Kerlow-Myers explained in the email that SSU clinicians have served 403 unique students, for a total of 1463 individual and group therapy appointments. Additionally, CAPS’ most recent annual satisfaction survey found 96% of student respondents felt their counselor demonstrated care, concern, and respect for them. The surveys also revealed 91% of respondents would recommend CAPS services to other students. 

Addison Smith, a former news reporter for the STAR, heard some interesting insights in interviews with students while researching for an article during the Fall 2021 semester. “A lot of people I talked to said they just kind of clicked through their surveys so I don’t know how accurate those stats are,” Smith said.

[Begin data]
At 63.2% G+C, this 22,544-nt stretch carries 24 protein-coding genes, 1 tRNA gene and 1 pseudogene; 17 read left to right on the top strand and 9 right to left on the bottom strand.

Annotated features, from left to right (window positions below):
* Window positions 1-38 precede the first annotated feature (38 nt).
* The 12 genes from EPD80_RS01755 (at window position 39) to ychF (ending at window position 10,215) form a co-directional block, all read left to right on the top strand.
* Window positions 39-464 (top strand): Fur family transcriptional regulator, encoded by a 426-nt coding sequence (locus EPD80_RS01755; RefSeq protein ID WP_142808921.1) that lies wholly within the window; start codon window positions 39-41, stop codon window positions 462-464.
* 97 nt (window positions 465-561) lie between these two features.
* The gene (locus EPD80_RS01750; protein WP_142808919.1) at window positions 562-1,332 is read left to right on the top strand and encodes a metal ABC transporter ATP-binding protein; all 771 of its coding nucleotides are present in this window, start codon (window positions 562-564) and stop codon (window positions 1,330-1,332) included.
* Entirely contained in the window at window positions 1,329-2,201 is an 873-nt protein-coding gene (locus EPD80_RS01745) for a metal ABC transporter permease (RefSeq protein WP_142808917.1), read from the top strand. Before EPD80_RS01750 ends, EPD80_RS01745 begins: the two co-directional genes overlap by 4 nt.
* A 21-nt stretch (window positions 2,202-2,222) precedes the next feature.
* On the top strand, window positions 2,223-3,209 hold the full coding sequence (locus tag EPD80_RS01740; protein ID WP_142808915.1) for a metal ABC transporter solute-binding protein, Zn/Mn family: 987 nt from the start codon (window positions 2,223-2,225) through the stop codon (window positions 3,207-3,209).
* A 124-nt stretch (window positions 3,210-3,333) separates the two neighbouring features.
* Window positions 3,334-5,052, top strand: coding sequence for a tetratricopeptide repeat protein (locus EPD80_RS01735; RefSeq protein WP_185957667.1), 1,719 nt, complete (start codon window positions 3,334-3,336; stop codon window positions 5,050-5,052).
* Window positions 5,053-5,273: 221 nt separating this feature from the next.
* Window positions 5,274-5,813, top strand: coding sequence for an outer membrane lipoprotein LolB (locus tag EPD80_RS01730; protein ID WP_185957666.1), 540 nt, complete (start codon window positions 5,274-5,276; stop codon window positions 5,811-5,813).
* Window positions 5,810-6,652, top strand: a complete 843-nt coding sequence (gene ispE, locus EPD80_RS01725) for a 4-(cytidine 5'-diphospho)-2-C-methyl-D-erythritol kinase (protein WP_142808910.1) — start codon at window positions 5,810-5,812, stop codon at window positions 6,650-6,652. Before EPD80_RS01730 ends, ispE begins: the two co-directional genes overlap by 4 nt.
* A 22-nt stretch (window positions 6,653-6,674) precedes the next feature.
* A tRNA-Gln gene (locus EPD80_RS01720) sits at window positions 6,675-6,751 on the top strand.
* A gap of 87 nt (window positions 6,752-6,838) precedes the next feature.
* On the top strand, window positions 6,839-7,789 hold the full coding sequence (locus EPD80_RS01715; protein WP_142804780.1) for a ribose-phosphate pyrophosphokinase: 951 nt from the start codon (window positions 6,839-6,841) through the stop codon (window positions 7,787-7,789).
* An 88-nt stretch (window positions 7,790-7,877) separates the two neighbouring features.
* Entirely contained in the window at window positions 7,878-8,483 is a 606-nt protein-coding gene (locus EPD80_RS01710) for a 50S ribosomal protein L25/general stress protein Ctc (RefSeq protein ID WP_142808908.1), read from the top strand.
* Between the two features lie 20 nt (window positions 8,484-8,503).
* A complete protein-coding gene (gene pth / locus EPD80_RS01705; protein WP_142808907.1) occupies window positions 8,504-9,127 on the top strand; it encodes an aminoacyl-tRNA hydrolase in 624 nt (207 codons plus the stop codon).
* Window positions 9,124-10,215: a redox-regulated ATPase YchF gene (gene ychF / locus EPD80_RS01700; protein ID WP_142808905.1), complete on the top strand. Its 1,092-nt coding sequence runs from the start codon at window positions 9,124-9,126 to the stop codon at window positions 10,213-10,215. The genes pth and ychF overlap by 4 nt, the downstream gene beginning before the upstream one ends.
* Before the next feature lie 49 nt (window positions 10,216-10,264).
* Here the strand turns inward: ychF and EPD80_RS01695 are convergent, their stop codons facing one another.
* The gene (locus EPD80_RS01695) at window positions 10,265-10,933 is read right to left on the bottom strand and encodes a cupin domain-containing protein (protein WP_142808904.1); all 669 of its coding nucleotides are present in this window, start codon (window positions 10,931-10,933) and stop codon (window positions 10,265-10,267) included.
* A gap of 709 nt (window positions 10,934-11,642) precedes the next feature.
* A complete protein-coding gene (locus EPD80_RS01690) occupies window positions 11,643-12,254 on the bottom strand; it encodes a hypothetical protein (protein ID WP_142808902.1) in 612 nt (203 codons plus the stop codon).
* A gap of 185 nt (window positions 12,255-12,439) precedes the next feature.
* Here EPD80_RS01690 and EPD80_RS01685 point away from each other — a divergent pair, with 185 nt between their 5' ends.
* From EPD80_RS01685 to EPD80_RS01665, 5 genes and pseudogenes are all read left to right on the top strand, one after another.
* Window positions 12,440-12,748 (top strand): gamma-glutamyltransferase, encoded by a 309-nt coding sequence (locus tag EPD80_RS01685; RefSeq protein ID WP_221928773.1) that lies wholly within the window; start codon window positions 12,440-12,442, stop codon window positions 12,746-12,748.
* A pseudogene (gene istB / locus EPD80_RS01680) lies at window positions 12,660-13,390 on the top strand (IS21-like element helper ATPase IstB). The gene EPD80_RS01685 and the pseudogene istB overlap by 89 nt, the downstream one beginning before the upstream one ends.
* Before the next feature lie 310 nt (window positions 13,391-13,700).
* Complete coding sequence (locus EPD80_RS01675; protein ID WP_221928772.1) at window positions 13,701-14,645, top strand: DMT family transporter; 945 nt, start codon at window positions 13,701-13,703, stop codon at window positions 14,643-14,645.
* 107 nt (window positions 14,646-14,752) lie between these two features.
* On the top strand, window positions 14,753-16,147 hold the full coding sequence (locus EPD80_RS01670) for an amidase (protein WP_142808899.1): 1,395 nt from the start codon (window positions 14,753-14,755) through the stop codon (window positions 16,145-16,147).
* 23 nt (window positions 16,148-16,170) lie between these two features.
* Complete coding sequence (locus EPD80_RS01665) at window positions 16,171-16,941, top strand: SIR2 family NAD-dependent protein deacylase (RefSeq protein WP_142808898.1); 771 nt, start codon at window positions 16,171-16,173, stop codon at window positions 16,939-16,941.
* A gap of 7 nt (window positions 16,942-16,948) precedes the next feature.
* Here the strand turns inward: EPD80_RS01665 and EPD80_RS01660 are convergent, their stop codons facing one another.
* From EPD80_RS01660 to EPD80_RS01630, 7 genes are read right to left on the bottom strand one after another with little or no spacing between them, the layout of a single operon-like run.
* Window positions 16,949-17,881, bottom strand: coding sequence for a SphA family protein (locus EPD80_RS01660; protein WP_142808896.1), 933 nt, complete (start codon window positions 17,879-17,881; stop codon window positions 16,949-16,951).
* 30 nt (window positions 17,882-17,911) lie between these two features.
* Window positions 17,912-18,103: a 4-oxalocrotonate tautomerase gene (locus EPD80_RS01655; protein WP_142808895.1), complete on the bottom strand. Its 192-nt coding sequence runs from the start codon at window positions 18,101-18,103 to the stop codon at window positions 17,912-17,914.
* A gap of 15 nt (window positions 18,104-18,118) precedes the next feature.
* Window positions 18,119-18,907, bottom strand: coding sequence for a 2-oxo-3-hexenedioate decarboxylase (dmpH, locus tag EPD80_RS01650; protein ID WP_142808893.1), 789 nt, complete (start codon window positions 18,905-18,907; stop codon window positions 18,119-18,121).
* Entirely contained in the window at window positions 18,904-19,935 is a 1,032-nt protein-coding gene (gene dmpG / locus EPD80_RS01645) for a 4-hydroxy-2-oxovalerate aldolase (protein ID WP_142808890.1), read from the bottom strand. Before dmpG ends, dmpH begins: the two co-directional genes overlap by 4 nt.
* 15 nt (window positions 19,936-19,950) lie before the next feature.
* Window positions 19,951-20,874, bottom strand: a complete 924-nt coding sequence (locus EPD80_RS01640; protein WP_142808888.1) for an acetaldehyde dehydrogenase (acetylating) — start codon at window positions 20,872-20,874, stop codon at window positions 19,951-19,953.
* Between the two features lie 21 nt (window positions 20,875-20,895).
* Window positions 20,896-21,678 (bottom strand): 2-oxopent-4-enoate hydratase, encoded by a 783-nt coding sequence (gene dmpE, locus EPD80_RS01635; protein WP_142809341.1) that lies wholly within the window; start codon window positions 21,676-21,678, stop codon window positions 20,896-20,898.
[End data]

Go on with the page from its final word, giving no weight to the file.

While CAPS has provided fulfilling services to some students, there appears to be a disconnect with the department’s perspective towards struggling students. This disconnect has led to worsening mental health and stress in many cases and considering $66 of every SSU student’s tuition pays for CAPS services, no students should be in a position where they feel they can’t get help or talk to someone.